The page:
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I'm currently testing an application, which connects to a MS-SQL database. Through Wireshark, I can see that the application uses TDS to connect to the database. Furthermore, I can see that both the queries and results are UTF-16 encoded and provided in plaintext.

However, I am unable to find the credentials used to authenticate with the database. How are they protected? And how can I access them without reverse-engineering the application?

2 Answers 2

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It sounds like (§2.2.6.4) the password is obfuscated with some simple bit flipping:

Before submitting a password from the client to the server, for every byte in the password buffer starting with the position pointed to by ibPassword or ibChangePassword, the client SHOULD first swap the four high bits with the four low bits and then do a bit-XOR with 0xA5 (10100101).

If you can pull the password bytes out of the TDS stream - which presumes TLS is not in use, and I don't know how well Wireshark's parser highlights the password data - just reverse the process to get the password:

After reading a submitted password, for every byte in the password buffer starting with the position pointed to by ibPassword or ibChangePassword, the server SHOULD first do a bit-XOR with 0xA5 (10100101) and then swap the four high bits with the four low bits.

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  • Actually, if both the client and the server support encryption, the login is TLS encrypted. Even if both are configured to disable encryption
    – user163495
    Commented Mar 11, 2021 at 17:34
  • @MechMK1 True... I assumed since you were seeing queries and results that TLS wasn't in play here. I'll tweak the answer to highlight that distinction.
    – gowenfawr
    Commented Mar 11, 2021 at 18:32
  • So, I added my own answer with my own research now. TDS is a lot more complex than I thought
    – user163495
    Commented Mar 12, 2021 at 14:38
  • @MechMK1 TDS is certainly convoluted. See also this question where we learn that TDS wraps TLS, not the other way around.
    – gowenfawr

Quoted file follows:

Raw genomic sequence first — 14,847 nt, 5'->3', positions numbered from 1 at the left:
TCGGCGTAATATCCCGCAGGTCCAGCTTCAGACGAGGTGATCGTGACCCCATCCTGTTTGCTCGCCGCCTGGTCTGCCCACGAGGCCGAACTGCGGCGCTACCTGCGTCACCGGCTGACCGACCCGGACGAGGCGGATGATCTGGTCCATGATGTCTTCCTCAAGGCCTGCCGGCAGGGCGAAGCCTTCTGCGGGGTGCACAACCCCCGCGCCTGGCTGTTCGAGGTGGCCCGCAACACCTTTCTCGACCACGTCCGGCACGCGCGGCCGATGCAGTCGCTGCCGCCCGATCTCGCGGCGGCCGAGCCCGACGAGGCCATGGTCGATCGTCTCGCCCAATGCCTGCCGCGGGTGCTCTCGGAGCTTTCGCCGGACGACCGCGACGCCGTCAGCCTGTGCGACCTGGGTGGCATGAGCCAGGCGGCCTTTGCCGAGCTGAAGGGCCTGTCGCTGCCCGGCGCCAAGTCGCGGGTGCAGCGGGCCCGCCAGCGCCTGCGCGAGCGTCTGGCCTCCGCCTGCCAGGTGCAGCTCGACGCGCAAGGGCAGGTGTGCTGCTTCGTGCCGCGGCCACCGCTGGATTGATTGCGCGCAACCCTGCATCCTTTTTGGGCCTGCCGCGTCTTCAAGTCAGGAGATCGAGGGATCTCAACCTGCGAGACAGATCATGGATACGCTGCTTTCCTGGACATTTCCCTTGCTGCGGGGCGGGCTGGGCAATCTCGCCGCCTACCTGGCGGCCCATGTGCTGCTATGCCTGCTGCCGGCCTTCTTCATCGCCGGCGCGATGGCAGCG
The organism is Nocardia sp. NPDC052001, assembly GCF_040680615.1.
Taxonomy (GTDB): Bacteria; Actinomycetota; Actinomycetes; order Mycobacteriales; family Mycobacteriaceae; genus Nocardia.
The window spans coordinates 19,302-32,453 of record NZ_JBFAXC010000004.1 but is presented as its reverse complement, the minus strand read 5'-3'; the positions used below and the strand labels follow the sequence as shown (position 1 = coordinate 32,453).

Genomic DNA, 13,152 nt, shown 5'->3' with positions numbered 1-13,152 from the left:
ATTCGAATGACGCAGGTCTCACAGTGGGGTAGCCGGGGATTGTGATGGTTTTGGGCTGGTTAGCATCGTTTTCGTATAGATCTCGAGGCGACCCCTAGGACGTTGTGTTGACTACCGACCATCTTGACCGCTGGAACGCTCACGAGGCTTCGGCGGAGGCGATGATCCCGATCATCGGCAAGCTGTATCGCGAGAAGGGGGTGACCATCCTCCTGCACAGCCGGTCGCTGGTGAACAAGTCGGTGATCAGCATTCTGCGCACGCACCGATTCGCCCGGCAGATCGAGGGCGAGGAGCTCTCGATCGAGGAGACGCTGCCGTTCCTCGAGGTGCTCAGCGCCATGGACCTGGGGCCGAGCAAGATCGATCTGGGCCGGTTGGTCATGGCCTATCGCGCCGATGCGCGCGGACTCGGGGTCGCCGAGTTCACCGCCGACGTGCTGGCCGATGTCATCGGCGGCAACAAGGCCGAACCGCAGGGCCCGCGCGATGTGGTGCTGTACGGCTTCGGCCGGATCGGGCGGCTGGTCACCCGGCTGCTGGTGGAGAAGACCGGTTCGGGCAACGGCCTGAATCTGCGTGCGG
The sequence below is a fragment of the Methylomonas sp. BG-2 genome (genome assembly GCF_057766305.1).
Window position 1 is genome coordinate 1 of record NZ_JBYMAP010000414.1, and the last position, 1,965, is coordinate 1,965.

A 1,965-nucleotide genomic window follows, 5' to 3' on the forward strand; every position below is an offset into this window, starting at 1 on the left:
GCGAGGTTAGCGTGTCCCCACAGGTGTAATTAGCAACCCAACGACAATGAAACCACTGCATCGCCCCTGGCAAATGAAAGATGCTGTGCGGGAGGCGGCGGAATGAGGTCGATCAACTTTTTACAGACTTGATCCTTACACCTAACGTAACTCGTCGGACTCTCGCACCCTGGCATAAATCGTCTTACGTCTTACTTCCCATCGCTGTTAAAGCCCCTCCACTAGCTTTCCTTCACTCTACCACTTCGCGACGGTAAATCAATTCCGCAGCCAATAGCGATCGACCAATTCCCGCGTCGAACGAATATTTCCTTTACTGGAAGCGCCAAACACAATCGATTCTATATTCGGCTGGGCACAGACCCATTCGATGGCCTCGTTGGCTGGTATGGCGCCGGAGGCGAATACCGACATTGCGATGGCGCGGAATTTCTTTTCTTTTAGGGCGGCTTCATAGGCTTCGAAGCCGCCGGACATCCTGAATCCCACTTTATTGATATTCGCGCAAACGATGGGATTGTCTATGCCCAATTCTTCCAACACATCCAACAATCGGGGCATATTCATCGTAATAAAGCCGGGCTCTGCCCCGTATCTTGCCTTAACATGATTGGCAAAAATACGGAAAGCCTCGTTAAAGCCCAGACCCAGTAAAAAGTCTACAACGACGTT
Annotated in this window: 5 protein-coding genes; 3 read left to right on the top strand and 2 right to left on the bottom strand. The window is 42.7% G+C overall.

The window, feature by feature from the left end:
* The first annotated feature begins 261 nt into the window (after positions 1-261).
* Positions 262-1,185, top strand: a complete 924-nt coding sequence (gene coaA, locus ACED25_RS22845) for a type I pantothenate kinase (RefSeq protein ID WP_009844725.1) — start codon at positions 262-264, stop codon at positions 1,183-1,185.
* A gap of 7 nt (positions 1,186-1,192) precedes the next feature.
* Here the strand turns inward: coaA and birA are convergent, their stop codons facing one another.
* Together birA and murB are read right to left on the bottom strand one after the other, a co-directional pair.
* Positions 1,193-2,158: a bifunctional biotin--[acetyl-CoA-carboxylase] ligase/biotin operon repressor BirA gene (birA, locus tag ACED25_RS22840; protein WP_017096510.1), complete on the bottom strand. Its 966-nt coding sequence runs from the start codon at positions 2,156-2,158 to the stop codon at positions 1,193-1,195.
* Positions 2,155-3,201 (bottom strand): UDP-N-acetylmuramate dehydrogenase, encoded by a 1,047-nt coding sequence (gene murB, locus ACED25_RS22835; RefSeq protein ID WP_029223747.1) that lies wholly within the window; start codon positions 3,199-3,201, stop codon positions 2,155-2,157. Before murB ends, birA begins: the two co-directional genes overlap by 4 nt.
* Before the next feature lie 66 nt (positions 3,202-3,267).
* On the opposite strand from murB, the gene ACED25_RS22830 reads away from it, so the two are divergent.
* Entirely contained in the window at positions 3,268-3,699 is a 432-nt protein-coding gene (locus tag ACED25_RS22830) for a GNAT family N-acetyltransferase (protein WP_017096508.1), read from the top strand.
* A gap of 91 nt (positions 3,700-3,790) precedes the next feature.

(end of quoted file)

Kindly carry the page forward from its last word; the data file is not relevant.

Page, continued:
Commented Mar 12, 2021 at 16:30
  • Yes, the Pre-Login message contains a TLS payload. It's so weird
    – user163495
    Commented Mar 12, 2021 at 16:34
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So, I did my own research, and here are my findings:

So the first message being sent is always the Pre-Login (§2.2.1.1):

Before a login occurs, a Pre-Login handshake occurs between client and server, setting up contexts such as encryption and MARS-enabled. For more details, see section 2.2.6.5.

The very first message is a Pre-Login Message, which include the clients version number and a set of Pre-Login Option Tokens, among which is token 0x01 ENCRYPTION, which has the following values for the client:

  • ENCRYPT_OFF = 0x00: Encryption is available but off.
  • ENCRYPT_ON = 0x01: Encryption is available and on.
  • ENCRYPT_NOT_SUP = 0x02: Encryption is not available.
  • ENCRYPT_REQ = 0x03: Encryption is required.

After this, the server responds with a Pre-Login Response, which mostly contains the server's version number, as well as its own set of Pre-Login Option Tokens, which also contain the server's Encryption capabilities.

The following table describes the behavior, depending on what both client and server have negotiated:

Client Value returned
from server
is ENCRYPT_OFF
Value returned
from server
is ENCRYPT_ON
Value returned
from server
is ENCRYPT_REQ
Value returned
from server
is ENCRYPT_NOT_SUP
ENCRYPT_OFF Encrypt login packet only Encrypt Entire Connection Encrypt Entire Connection No Encryption
ENCRYPT_ON Error (Terminate Connection) Encrypt Entire Connection Encrypt Entire Connection Error (Terminate Connection)

As you can see, even if both server and client have encryption disabled (both send 0x00 as their encryption capabilities), they still send the LOGIN7 stream described in §2.2.6.4 encrypted via TLS, encapsulated within a PRE-LOGIN packet. This process is described in §2.2.6.5.

A downgrade attack

By intercepting the communication between the client and the server, the value of the encryption token can be set to 0x02 ENCRYPT_NOT_SUP, which works when both client and server don't require fully encrypted connections.

The client will believe they support encryption, but the server doesn't, so it falls back to the case where nothing will be encrypted. The server will also believe they support encryption, but the client doesn't, and will thus also fall back to fully unencrypted connections. Note that this only works when the client natively sends ENCRYPT_OFF. If the client sends ENCRYPT_ON, then downgrading the server's response to ENCRYPT_NOT_SUP will lead to connection termination.

After the connection has successfully been downgraded to plain text, then the process described in gowenfawr's answer can be used to retrieve the credentials.

For server administrators

This attack can be prevented by configuring both clients and servers to always use encryption and refuse any connection attempt that is not encrypted.

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